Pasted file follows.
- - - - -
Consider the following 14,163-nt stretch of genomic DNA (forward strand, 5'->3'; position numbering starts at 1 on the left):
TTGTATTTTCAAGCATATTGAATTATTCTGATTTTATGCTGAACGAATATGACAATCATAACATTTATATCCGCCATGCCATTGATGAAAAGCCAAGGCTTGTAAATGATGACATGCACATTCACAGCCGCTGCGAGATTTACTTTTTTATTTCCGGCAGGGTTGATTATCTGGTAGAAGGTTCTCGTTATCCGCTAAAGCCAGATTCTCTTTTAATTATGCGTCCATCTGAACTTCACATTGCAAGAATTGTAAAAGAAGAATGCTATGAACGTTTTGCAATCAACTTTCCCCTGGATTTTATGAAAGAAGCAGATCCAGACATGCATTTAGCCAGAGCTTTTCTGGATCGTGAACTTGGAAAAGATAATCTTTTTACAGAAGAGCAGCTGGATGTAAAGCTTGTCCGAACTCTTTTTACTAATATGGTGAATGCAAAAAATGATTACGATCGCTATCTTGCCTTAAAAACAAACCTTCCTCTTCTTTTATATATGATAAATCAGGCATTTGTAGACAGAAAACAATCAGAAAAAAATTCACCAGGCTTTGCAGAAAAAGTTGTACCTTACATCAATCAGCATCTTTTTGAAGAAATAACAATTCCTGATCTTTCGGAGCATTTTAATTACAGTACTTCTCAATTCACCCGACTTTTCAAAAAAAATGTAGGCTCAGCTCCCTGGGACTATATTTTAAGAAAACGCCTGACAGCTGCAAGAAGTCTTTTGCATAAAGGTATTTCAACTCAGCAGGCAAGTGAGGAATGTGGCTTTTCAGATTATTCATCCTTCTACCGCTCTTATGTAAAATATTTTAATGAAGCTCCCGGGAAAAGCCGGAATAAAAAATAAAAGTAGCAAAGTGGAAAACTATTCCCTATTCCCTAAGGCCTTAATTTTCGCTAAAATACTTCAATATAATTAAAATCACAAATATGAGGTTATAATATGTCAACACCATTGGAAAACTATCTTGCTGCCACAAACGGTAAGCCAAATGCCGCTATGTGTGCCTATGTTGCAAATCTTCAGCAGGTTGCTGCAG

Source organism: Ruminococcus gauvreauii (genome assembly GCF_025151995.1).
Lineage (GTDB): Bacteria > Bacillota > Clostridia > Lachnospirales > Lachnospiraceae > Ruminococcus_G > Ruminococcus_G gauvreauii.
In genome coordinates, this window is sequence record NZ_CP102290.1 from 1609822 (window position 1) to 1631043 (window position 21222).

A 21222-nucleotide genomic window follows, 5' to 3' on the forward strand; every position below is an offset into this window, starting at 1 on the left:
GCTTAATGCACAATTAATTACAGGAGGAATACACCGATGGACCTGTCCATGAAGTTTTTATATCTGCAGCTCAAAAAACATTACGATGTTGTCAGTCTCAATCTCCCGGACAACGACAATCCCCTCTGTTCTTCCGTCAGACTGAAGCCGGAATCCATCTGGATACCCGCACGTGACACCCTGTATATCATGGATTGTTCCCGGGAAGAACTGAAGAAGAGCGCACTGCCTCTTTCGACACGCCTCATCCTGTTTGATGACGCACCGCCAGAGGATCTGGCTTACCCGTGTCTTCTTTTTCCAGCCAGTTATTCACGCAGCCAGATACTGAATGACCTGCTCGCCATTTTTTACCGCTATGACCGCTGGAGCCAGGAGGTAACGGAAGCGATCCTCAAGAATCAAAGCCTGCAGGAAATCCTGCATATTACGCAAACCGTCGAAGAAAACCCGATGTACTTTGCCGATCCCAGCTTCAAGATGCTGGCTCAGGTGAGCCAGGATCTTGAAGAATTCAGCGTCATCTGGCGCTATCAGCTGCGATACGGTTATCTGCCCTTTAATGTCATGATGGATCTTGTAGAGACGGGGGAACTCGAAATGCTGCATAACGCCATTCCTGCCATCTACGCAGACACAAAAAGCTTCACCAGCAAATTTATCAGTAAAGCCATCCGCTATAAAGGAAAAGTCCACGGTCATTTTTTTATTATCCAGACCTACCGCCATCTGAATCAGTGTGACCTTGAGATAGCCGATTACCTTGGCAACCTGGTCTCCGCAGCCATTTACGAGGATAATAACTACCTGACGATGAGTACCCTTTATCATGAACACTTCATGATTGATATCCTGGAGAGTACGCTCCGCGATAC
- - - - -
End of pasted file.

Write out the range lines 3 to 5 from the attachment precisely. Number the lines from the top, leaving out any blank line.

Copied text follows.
Source organism: Ruminococcus gauvreauii (genome assembly GCF_025151995.1).
Lineage (GTDB): Bacteria > Bacillota > Clostridia > Lachnospirales > Lachnospiraceae > Ruminococcus_G > Ruminococcus_G gauvreauii.
In genome coordinates, this window is sequence record NZ_CP102290.1 from 1609822 (window position 1) to 1631043 (window position 21222).